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Toward closure

Follow-up to Drexler writes Smalley open letter on assemblers

In a follow-up to his open letter, Foresight Chairman Eric Drexler points out that Prof. Smalley has apparently retracted his position regarding the impossibility of building with atom-by-atom control.

Drexler wrote to Smalley:

Open letter, 2 July 2003

Prof. Smalley:

Thanks for your prompt note promising to respond to my 16 April open letter [1] within a few weeks; more than two months have now passed, and it would be good to hear from you. The issues under discussion are fundamental to understanding both the feasible objectives and the natural consequences of nanotechnology research. It would be a service to the community to reach closure.

As you know, I follow Feynman [2] in arguing the feasibility of building with atom-by-atom control. You endorsed this goal in 1999, stating that we will "learn to build things at the ultimate level of control, one atom at a time" [3], then rejected it in 2001, stating that "To put every atom in its place -- the vision articulated by some nanotechnologists -- would require magic fingers" [4], but apparently retract this rejection in 2003, stating that "The ultimate nanotechnology builds at the ultimate level of finesse one atom at a time, and does it with molecular perfection" [5].

Your 2001 essay [4] created the impression that you had shown building with atom-by-atom control to be impossible, but my open letter [1] pointed out that your argument misrepresents the basic idea (shared by myself and Feynman) that the goal is to control where each atom ends up in the product structure -- as happens in chemical and biological synthesis -- not to grab and manipulate impossibly many neighboring atoms separately and simultaneously. Your recent silence and 2003 statement (above) now suggest that you have abandoned your 2001 position and rejoined Feynman in endorsing the feasibility of atom-by-atom control. Can the nanotechnology research community take this as your best judgment on the question?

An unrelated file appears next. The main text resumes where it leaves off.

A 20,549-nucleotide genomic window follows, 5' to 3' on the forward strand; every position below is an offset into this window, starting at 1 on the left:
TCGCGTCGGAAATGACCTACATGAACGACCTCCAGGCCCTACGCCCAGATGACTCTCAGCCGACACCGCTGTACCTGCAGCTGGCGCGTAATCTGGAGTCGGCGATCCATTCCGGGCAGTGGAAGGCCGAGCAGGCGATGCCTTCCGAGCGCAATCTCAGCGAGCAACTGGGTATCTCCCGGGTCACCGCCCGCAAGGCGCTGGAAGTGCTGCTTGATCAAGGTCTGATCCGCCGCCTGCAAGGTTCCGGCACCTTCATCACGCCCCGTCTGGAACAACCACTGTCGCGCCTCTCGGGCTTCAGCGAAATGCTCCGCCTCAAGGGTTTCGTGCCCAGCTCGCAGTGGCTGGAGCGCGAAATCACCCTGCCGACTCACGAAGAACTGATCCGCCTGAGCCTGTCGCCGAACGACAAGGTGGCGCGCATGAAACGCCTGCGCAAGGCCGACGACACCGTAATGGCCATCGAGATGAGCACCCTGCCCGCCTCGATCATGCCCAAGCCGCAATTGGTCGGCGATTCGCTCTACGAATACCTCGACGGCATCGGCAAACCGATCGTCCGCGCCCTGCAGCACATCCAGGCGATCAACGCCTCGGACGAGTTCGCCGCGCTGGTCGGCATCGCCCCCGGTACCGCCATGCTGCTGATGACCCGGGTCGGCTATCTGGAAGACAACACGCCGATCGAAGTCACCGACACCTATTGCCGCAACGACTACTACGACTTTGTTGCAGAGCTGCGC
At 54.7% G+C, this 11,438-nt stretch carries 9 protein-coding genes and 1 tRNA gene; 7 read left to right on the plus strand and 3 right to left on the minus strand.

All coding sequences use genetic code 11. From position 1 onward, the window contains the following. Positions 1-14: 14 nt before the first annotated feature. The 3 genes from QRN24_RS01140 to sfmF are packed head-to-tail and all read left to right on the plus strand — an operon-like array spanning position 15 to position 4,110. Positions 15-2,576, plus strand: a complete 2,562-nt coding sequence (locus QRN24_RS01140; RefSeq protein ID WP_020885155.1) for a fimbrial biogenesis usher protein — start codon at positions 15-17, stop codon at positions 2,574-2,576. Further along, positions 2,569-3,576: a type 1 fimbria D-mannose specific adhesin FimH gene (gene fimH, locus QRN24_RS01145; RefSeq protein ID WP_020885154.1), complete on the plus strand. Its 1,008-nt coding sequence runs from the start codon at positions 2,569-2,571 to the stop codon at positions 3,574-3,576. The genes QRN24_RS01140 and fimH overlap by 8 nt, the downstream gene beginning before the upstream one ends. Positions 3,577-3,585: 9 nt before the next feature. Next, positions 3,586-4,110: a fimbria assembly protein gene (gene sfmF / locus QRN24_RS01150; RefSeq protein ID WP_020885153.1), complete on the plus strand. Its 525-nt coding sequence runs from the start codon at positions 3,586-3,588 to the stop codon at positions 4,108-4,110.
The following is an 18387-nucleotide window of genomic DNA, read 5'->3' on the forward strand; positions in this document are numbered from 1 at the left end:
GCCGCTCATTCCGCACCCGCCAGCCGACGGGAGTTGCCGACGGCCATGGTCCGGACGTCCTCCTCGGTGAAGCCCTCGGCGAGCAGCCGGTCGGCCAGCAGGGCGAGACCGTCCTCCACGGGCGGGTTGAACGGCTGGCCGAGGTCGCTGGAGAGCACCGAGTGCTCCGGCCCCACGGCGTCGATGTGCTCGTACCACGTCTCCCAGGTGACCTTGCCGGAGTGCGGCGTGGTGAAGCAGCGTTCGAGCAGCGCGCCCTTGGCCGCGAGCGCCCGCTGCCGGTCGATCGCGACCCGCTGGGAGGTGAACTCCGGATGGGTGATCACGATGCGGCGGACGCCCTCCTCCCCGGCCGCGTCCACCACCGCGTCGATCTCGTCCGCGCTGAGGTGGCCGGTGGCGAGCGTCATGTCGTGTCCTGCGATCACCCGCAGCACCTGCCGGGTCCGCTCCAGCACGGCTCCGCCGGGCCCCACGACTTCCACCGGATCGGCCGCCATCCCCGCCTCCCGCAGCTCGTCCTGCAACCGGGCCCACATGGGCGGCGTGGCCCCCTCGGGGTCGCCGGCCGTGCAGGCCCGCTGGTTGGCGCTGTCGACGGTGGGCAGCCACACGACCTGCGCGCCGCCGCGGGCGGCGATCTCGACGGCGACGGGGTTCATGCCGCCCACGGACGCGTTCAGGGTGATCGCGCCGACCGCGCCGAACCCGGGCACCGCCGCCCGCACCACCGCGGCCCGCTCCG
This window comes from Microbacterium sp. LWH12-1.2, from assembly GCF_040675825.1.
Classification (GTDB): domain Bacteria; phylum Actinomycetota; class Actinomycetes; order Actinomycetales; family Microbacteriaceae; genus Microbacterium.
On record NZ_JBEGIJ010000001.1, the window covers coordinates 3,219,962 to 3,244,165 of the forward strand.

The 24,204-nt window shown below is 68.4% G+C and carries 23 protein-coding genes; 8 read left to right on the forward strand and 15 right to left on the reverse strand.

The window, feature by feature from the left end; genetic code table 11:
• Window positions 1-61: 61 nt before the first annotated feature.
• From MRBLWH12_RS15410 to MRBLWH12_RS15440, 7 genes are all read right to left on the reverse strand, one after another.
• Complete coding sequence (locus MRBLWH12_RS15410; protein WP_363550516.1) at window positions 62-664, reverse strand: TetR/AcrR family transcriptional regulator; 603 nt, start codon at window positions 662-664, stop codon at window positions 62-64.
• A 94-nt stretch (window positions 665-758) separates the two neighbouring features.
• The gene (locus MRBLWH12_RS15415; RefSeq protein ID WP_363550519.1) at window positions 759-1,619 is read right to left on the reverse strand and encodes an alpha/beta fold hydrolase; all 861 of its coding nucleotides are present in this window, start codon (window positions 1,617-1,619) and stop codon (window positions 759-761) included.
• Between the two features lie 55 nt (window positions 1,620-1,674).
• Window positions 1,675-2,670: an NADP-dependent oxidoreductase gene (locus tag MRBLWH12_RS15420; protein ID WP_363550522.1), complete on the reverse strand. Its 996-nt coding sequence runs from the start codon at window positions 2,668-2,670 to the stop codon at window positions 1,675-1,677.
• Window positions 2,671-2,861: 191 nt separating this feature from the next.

I would not ordinarily raise an issue so persistently, but the question of what nanotechnology can ultimately achieve is perhaps the most fundamental issue in the field today -- it shapes basic objectives and expectations -- and your words have been remarkably effective in changing how this issue is perceived.

Yours in search of closure,

K. Eric Drexler
Chairman, Foresight Institute

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1. Drexler, K. E., 2003. "Open Letter to Richard Smalley." Reprinted in Small Times, May/June, p.10. http://www.foresight.org/nano/Letter.html

2. Feynman, R., 1959. "There's Plenty of Room at the Bottom: An invitation to Enter a New Field of Physics," Talk at the Annual Meeting of the American Physical Society. http://www.its.caltech.edu/~feynman/plenty.html

3. Smalley, R. E, 1999. Written statement, U.S. Senate Committee on Commerce, Science, and Transportation, May 12. http://www.senate.gov/~commerce/hearings/hearin99.htm

4. Smalley, R. E,, 2001. "Of chemistry, love and nanobots - How soon will we see the nanometer-scale robots envisaged by K. Eric Drexler and other molecular nanotechologists? The simple answer is never." Scientific American, September, 68-69. http://www.ruf.rice.edu/~smalleyg/rick%27s%20publications/SA285-76.pdf

5. Smalley, 2003. Presentation to the President's Council of Advisors on Science and Technology, March 3. http://www.ostp.gov/PCAST/march3meetingagenda.html

 

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